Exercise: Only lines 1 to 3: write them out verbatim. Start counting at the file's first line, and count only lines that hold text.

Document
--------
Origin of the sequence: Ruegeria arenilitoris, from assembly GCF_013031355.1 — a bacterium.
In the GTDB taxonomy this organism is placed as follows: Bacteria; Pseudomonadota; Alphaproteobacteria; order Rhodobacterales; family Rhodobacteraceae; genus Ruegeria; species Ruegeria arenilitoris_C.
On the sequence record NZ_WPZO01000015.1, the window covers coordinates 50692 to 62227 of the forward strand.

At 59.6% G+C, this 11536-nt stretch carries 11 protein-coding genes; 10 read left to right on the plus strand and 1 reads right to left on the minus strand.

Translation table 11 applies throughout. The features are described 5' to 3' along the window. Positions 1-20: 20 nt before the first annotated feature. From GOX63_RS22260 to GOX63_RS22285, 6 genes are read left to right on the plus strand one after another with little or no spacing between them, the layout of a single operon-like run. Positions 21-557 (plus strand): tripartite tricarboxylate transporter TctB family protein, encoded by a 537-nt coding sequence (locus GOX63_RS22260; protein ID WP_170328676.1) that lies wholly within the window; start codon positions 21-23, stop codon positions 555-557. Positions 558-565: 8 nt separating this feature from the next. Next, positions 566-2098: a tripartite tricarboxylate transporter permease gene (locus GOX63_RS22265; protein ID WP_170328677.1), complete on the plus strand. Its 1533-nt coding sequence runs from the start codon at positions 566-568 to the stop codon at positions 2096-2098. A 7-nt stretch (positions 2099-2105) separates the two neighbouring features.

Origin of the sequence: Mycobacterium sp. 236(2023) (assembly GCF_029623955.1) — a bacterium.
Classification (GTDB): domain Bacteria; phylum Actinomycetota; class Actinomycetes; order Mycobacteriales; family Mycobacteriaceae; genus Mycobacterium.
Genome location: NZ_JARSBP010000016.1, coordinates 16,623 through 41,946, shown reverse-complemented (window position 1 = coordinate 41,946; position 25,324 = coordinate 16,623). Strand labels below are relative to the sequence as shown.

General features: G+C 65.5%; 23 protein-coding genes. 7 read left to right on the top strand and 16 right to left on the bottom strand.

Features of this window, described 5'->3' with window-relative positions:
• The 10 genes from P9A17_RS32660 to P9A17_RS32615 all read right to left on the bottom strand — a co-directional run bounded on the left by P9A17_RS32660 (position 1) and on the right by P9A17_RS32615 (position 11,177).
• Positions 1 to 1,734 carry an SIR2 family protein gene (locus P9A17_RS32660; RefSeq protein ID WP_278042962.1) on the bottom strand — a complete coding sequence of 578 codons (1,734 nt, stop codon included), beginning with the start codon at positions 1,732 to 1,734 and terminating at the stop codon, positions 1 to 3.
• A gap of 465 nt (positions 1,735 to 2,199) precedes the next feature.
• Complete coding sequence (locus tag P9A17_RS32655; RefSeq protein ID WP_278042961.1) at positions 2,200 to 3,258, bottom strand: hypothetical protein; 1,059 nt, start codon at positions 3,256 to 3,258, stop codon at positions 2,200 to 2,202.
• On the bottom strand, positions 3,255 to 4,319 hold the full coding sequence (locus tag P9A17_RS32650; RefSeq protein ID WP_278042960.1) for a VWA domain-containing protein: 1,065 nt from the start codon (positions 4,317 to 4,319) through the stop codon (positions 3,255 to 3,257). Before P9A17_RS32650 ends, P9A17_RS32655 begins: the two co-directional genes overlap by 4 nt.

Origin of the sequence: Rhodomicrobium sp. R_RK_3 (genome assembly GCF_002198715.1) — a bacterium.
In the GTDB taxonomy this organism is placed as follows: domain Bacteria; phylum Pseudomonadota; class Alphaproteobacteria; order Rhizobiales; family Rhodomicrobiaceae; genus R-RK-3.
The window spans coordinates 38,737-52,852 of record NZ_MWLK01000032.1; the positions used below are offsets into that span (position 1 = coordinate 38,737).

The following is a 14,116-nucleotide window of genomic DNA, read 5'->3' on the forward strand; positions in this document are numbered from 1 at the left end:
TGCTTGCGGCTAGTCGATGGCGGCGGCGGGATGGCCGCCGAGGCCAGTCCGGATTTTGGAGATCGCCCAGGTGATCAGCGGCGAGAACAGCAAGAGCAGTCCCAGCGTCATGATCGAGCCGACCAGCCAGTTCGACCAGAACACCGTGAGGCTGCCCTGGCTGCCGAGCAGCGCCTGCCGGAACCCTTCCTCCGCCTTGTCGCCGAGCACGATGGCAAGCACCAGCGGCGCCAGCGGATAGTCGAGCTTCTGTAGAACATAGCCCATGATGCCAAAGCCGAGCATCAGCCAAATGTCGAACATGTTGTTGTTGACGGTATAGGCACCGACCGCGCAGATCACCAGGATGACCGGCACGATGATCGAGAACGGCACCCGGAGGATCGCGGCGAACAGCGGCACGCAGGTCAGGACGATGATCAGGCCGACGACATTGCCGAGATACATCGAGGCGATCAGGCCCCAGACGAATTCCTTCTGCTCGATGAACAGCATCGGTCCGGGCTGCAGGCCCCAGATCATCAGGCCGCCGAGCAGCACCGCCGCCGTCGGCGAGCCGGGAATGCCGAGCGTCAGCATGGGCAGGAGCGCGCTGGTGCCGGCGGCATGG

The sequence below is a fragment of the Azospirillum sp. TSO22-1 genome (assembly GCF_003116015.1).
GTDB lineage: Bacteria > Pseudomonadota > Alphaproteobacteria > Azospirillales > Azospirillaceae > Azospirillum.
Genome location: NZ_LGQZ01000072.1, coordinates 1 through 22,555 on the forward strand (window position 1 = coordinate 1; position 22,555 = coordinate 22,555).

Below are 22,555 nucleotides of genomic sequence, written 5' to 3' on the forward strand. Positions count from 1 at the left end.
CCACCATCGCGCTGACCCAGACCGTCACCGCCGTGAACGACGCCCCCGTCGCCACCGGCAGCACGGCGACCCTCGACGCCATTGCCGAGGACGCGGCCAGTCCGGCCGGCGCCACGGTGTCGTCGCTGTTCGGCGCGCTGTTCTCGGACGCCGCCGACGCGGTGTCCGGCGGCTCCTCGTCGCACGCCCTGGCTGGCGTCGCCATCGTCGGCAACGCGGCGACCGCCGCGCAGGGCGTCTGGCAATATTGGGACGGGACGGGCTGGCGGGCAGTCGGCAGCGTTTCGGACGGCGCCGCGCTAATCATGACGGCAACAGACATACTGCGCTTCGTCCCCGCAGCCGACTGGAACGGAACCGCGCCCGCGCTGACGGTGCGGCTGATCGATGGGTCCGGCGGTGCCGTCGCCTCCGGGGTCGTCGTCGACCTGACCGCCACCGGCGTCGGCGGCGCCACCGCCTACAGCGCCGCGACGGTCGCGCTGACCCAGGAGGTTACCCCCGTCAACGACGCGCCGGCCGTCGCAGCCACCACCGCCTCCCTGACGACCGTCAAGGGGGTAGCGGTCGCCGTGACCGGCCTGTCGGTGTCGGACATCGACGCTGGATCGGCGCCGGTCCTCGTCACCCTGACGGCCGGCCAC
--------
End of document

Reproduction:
Origin of the sequence: Ruegeria arenilitoris, from assembly GCF_013031355.1 — a bacterium.
In the GTDB taxonomy this organism is placed as follows: Bacteria; Pseudomonadota; Alphaproteobacteria; order Rhodobacterales; family Rhodobacteraceae; genus Ruegeria; species Ruegeria arenilitoris_C.
On the sequence record NZ_WPZO01000015.1, the window covers coordinates 50692 to 62227 of the forward strand.